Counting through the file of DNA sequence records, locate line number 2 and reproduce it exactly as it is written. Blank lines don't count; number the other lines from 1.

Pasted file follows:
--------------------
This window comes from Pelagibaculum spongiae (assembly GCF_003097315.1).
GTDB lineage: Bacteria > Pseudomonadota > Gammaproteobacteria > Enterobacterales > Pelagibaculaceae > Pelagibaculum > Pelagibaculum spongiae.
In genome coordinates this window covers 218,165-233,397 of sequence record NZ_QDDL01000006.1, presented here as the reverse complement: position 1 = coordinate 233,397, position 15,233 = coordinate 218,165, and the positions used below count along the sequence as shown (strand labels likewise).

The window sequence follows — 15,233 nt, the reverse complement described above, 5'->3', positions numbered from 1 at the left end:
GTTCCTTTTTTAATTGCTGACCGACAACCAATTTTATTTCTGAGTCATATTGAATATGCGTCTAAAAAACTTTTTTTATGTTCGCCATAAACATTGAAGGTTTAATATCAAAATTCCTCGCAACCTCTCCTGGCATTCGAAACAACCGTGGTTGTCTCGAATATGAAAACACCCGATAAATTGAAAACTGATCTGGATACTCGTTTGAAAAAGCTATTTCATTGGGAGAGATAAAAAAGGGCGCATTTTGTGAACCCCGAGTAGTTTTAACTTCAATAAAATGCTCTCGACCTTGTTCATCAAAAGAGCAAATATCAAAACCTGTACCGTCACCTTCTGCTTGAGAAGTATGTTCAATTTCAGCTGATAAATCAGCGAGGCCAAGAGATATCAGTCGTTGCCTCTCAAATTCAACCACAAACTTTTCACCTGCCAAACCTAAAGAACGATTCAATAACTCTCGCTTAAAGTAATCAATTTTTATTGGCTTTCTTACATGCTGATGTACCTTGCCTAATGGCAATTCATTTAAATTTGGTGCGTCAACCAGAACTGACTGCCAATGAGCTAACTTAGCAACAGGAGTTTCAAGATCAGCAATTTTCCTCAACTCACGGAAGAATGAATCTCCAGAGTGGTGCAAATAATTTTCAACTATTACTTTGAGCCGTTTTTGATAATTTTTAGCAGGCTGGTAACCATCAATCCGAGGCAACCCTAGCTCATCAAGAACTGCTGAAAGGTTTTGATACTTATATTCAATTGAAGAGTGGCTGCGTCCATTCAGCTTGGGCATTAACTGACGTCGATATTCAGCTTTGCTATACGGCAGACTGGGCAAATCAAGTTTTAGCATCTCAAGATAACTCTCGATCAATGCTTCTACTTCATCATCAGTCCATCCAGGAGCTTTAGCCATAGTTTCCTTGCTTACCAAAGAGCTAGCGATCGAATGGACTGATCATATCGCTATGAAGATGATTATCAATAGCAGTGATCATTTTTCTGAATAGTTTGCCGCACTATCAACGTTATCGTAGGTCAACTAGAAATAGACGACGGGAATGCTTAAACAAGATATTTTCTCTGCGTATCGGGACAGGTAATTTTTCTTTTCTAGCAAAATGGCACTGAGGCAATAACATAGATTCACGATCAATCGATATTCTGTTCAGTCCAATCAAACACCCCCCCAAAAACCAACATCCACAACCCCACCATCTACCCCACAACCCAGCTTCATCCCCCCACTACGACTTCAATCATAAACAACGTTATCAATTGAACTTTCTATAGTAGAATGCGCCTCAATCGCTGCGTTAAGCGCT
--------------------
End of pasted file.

GTDB lineage: Bacteria > Pseudomonadota > Gammaproteobacteria > Enterobacterales > Pelagibaculaceae > Pelagibaculum > Pelagibaculum spongiae.